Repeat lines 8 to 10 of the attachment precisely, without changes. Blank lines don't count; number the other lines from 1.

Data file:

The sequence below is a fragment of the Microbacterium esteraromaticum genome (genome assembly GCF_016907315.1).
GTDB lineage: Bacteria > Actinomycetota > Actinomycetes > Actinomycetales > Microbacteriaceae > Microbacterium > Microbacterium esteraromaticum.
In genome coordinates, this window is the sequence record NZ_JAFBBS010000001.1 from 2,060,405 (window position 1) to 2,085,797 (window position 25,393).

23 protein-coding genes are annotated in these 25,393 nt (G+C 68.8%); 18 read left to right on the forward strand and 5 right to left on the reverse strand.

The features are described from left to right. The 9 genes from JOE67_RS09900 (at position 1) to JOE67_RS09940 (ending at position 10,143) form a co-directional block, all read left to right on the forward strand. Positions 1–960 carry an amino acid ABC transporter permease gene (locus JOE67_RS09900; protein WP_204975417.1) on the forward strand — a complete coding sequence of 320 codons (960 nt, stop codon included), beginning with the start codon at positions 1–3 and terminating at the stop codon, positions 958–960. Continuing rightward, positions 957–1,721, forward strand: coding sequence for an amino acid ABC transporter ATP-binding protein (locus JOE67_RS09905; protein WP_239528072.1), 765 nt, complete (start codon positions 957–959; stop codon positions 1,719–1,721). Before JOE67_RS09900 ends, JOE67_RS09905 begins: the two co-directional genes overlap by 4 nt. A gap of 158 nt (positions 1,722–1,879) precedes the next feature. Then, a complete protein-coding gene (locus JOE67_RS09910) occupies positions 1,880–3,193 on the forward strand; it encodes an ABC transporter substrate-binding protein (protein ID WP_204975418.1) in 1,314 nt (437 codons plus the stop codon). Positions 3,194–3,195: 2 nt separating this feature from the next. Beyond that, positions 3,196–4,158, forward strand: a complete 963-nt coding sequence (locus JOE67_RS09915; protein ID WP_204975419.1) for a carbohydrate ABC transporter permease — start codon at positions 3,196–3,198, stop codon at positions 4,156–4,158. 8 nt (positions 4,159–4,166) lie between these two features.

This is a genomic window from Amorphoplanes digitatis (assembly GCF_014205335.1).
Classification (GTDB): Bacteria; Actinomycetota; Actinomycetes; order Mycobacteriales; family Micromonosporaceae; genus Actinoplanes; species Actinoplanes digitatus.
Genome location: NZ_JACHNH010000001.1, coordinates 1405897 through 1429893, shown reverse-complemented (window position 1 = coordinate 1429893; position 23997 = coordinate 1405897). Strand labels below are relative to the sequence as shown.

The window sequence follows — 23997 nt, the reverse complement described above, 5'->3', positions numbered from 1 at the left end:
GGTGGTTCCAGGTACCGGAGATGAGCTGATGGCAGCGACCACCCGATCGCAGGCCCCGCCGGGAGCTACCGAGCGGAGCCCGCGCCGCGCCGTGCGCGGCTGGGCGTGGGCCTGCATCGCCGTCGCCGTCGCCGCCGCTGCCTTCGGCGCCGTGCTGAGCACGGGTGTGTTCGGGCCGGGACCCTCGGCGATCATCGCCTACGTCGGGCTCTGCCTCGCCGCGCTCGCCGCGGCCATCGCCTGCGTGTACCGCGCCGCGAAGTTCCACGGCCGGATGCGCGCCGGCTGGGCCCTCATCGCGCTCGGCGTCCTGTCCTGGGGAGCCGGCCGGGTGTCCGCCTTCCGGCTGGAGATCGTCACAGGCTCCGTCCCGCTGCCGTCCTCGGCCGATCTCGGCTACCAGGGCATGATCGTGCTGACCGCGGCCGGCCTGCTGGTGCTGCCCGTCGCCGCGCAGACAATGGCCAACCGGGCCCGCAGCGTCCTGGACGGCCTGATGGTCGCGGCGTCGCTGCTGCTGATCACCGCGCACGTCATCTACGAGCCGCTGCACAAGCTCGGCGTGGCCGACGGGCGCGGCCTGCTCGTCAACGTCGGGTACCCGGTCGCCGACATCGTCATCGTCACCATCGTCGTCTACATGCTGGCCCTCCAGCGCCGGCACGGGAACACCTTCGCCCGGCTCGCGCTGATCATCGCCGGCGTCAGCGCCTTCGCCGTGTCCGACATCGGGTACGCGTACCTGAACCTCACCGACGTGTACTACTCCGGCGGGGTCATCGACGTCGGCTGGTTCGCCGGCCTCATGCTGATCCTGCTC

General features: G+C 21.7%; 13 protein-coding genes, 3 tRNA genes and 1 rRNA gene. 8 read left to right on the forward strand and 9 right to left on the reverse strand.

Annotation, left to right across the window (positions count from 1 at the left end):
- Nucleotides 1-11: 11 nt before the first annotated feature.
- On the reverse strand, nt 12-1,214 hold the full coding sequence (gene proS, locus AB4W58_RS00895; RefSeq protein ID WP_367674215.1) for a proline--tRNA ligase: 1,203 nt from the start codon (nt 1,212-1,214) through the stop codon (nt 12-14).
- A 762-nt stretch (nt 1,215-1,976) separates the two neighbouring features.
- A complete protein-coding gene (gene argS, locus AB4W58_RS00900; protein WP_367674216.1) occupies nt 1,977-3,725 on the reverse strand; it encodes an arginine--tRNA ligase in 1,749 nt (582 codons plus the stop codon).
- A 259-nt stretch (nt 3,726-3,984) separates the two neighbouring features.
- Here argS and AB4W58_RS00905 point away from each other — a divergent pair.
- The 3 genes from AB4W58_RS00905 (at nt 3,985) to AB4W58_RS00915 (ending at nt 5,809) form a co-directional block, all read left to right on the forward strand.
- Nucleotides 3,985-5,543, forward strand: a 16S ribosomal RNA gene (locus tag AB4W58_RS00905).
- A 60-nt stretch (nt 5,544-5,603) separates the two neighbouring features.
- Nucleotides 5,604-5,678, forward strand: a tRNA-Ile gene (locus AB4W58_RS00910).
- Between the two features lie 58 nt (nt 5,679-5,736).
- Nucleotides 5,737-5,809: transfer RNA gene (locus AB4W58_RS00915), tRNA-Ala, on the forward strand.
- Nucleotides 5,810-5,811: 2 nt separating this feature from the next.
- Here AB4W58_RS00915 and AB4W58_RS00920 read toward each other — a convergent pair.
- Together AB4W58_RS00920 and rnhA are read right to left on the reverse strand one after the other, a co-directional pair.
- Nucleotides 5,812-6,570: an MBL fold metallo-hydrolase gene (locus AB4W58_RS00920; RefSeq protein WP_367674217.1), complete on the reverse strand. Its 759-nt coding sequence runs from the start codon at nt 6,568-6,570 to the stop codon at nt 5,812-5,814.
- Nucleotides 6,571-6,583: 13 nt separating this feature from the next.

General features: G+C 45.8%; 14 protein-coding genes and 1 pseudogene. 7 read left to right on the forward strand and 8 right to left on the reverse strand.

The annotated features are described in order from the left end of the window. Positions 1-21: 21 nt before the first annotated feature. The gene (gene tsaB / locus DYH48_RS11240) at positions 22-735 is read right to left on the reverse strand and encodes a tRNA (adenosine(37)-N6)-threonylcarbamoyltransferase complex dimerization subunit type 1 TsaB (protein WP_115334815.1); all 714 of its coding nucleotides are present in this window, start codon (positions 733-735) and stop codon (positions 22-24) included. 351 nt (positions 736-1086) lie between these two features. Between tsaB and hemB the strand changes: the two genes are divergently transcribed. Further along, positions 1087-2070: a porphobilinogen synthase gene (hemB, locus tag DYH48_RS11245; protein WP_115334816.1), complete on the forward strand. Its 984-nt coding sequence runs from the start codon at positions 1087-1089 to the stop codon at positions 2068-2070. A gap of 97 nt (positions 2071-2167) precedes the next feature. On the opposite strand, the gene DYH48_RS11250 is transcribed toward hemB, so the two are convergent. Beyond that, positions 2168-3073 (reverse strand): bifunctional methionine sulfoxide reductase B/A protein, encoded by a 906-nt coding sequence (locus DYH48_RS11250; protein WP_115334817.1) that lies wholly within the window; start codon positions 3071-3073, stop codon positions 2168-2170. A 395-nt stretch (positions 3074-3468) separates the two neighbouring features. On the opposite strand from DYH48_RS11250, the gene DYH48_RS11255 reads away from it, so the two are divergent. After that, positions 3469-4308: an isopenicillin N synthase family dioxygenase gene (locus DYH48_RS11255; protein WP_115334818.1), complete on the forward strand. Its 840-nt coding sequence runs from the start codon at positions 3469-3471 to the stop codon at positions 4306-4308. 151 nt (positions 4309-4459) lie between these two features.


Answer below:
Genome location: NZ_JACHNH010000001.1, coordinates 1405897 through 1429893, shown reverse-complemented (window position 1 = coordinate 1429893; position 23997 = coordinate 1405897). Strand labels below are relative to the sequence as shown.

The window sequence follows — 23997 nt, the reverse complement described above, 5'->3', positions numbered from 1 at the left end:
GGTGGTTCCAGGTACCGGAGATGAGCTGATGGCAGCGACCACCCGATCGCAGGCCCCGCCGGGAGCTACCGAGCGGAGCCCGCGCCGCGCCGTGCGCGGCTGGGCGTGGGCCTGCATCGCCGTCGCCGTCGCCGCCGCTGCCTTCGGCGCCGTGCTGAGCACGGGTGTGTTCGGGCCGGGACCCTCGGCGATCATCGCCTACGTCGGGCTCTGCCTCGCCGCGCTCGCCGCGGCCATCGCCTGCGTGTACCGCGCCGCGAAGTTCCACGGCCGGATGCGCGCCGGCTGGGCCCTCATCGCGCTCGGCGTCCTGTCCTGGGGAGCCGGCCGGGTGTCCGCCTTCCGGCTGGAGATCGTCACAGGCTCCGTCCCGCTGCCGTCCTCGGCCGATCTCGGCTACCAGGGCATGATCGTGCTGACCGCGGCCGGCCTGCTGGTGCTGCCCGTCGCCGCGCAGACAATGGCCAACCGGGCCCGCAGCGTCCTGGACGGCCTGATGGTCGCGGCGTCGCTGCTGCTGATCACCGCGCACGTCATCTACGAGCCGCTGCACAAGCTCGGCGTGGCCGACGGGCGCGGCCTGCTCGTCAACGTCGGGTACCCGGTCGCCGACATCGTCATCGTCACCATCGTCGTCTACATGCTGGCCCTCCAGCGCCGGCACGGGAACACCTTCGCCCGGCTCGCGCTGATCATCGCCGGCGTCAGCGCCTTCGCCGTGTCCGACATCGGGTACGCGTACCTGAACCTCACCGACGTGTACTACTCCGGCGGGGTCATCGACGTCGGCTGGTTCGCCGGCCTCATGCTGATCCTGCTC